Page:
FLAMINGO was not an actual member of the establishment but was a harbour service vessel. She was fitted with fresh water tanks for supplying the establishment. She was also used for storing the electrical cables used for the practise minelaying. How long FLAMINGO remained is uncertain, but she was not in the group for the 1921 renaming. FLAMINGO, however, remained in harbour service until 1931.

Throughout the existence of the school a number of torpedo boats were assigned to Defiance to provide training at sea. In 1896 these consisted of the gunboat HMS SCOURGE which boasted an aluminium 14-inch torpedo tube, two torpedo boats and a destroyer. Torpedo firing was conducted on the Whitehead range in Cawsand Bay. A strip of land opposite the ships was acquired and some basic shore facilities installed. These consisted of a landing stage and a quay to handle boat traffic between ship and shore and a shed to house torpedo launchers and torpedoes. Defiance, like Vernon in Portsmouth, conducted ongoing experimental work on torpedoes, torpedo launchers and tubes and on all aspects of mining as well as the important work being carried out in the wireless and electrical shops and laboratories.

The first big change to the original DEFIANCE establishment came in 1907 when the hulked 3,600-ton 2nd class cruiser HMS SPARTAN of 1891 joined the establishment. She was renamed DEFIANCE II in 1921.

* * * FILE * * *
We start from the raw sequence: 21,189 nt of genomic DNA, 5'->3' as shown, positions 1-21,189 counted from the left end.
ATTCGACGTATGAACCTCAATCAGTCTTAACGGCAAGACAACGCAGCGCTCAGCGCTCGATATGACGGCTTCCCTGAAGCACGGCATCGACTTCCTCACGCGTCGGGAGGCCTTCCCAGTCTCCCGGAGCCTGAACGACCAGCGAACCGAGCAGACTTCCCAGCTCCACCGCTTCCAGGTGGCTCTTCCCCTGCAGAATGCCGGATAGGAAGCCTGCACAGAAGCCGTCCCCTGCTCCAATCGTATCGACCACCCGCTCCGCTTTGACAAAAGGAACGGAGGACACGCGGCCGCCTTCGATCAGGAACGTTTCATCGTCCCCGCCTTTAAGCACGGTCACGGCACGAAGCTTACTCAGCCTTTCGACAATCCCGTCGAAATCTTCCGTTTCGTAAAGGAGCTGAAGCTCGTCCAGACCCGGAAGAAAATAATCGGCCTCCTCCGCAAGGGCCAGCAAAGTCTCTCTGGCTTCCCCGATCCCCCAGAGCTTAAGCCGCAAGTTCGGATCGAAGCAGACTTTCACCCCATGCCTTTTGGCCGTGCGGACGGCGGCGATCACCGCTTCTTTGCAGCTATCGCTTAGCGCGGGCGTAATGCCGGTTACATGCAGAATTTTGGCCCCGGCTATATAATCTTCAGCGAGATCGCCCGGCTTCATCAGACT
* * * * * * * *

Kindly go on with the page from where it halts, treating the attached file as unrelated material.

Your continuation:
This was the establishment that served the needs of the Devonport-based ships throughout World War One and afterwards. Little change took place other than converting the launching sheds ashore into boat houses and improving the area around the quay. Prior to the war the Great Western Railway, whose West Country main line ran in a cutting just beyond the shore facilities, gave the navy permission to build a wooden platform and waiting room to service the establishment. It was built by the sailors and was known as "Defiance Halt".

In October, 1920, the hulked 4,000-ton iron screw frigate INCONSTANT of 1868 joined the group and it was probably at this time that the old PERSEUS was retired and towed away. In August, 1921, an overall renaming of the ships took place: DEFIANCE retained her own name; SPARTAN became DEFIANCE II; in January 1922 the corvette CLEOPATRA of 1878 joined the group to become Defiance III while INCONSTANT became DEFIANCE IV. However, near the end of January, 1931, CLEOPATRA was replaced by the 11,000-ton 1st class cruiser ANDROMEDA of 1897 which, in turn, became the new DEFIANCE III.

In February 1931 the entire establishment was reorganized and moved a mile or so downriver to a sheltered position off Wilcove. At this time the old hulk DEFIANCE was retired to be replaced by the ANDROMEDA which then assumed the name DEFIANCE. SPARTAN was retired and INCONSTANT assumed the title DEFIANCE II. The one-time cruiser-torpedo boat carrier turned submarine depot ship, HMS VULCAN, joined the group and took the name of DEFIANCE III. These three vessels formed the floating Torpedo-Electrical and Mining School at Devonport for the next 23 years. The establishment was closed on 14 July 1954 and the training moved ashore. Two years later all three ships were sold for scrapping.